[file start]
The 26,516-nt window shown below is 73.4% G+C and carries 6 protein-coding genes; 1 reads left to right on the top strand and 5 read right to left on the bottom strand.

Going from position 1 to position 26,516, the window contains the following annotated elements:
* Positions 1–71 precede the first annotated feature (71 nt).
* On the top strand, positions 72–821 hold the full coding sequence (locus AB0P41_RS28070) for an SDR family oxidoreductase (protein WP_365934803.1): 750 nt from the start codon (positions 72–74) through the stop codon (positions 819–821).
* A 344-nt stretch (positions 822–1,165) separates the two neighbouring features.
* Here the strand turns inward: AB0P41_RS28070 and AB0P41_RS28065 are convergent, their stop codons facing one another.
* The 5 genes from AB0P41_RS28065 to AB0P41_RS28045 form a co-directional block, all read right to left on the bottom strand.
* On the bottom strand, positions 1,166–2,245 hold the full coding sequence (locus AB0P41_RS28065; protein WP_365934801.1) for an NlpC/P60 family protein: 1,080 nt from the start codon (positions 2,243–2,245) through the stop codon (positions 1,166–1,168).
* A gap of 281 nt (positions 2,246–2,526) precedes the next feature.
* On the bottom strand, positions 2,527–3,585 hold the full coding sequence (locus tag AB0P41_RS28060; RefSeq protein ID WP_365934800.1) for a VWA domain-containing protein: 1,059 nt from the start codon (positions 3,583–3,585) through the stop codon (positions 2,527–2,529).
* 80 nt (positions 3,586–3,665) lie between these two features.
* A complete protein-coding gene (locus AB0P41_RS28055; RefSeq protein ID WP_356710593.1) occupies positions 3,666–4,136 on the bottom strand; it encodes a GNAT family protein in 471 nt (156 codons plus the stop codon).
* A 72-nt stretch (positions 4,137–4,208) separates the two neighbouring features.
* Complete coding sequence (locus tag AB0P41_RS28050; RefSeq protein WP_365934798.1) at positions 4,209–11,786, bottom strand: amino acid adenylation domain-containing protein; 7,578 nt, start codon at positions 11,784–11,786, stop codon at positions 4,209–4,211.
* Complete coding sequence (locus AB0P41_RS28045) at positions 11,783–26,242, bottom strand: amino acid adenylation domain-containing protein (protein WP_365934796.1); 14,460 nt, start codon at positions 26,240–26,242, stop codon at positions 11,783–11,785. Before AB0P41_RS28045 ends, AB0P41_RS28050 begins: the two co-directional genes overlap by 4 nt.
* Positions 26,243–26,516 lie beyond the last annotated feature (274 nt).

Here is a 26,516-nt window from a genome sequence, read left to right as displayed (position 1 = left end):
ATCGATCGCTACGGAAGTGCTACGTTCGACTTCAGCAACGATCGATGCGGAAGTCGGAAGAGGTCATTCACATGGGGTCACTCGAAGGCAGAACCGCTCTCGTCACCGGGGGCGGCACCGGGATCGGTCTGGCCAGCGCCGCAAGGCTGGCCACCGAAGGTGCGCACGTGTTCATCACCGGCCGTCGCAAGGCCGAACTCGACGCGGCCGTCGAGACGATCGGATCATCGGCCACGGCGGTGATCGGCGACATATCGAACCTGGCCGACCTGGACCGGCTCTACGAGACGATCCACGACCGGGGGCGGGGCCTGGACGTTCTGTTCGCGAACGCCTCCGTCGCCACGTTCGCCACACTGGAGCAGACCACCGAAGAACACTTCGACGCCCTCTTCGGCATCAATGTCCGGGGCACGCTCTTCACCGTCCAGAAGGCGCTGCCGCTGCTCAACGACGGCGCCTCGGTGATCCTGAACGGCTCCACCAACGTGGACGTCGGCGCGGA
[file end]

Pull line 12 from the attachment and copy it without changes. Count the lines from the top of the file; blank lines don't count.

* A complete protein-coding gene (locus AB0P41_RS28055; RefSeq protein ID WP_356710593.1) occupies positions 3,666–4,136 on the bottom strand; it encodes a GNAT family protein in 471 nt (156 codons plus the stop codon).